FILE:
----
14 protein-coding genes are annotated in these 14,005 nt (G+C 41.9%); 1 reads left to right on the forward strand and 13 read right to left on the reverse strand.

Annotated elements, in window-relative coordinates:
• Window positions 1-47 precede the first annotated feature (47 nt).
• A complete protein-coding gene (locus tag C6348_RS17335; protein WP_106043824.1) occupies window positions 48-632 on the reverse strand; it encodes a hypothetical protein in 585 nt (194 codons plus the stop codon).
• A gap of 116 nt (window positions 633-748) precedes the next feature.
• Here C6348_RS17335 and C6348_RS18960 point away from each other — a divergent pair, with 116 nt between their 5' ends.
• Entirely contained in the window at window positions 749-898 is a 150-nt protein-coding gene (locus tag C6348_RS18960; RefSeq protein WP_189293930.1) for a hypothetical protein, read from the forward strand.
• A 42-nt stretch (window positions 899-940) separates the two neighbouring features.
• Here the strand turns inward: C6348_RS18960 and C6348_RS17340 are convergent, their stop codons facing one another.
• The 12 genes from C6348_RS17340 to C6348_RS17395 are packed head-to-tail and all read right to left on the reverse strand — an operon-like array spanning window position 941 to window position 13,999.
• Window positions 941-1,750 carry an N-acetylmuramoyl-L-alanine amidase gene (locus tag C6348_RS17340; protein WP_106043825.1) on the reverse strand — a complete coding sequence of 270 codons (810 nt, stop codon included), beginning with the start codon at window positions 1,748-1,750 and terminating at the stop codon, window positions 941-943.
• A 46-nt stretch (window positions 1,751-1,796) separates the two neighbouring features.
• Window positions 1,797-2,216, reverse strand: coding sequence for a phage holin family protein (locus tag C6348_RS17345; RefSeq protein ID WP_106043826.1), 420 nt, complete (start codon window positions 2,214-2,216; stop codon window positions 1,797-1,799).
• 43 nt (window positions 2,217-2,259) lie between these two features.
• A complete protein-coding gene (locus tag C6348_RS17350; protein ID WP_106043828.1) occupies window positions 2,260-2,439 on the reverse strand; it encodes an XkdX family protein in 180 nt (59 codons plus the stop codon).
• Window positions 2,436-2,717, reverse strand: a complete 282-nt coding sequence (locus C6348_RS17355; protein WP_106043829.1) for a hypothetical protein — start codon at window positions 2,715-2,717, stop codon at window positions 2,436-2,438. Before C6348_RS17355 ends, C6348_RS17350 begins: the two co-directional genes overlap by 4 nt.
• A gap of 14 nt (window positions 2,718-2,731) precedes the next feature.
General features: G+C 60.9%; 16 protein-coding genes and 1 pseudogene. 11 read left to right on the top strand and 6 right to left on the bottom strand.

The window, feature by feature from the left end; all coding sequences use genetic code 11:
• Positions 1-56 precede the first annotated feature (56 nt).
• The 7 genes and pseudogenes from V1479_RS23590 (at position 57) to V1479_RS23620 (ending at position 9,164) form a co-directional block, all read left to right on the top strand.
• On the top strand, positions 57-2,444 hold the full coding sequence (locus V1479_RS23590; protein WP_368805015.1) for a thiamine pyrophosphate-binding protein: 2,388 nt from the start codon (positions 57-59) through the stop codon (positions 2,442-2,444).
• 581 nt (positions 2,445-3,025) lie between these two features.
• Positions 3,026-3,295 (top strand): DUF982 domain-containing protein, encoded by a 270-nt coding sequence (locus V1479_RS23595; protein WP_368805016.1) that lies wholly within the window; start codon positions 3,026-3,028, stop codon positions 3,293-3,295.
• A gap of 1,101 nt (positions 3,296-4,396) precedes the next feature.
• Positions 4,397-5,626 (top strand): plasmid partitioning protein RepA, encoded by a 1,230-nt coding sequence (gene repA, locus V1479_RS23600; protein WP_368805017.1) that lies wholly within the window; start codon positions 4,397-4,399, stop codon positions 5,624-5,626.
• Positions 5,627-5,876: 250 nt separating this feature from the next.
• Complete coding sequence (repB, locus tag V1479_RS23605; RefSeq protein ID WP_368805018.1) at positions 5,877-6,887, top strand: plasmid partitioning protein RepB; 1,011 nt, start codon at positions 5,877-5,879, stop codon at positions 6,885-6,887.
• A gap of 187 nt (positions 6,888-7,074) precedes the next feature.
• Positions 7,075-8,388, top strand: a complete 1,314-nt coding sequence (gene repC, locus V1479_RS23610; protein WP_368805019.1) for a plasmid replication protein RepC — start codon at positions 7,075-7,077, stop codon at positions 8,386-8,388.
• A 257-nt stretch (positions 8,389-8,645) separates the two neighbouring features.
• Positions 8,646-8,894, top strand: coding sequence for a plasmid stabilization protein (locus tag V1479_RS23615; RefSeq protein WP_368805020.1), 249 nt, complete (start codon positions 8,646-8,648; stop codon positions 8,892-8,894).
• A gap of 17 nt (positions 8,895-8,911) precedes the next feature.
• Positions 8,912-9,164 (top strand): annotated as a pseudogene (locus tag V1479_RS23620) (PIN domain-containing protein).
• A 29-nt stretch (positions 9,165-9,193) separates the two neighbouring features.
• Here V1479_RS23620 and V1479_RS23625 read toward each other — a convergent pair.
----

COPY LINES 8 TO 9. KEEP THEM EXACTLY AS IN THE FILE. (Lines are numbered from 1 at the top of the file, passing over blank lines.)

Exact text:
• A 42-nt stretch (window positions 899-940) separates the two neighbouring features.
• Here the strand turns inward: C6348_RS18960 and C6348_RS17340 are convergent, their stop codons facing one another.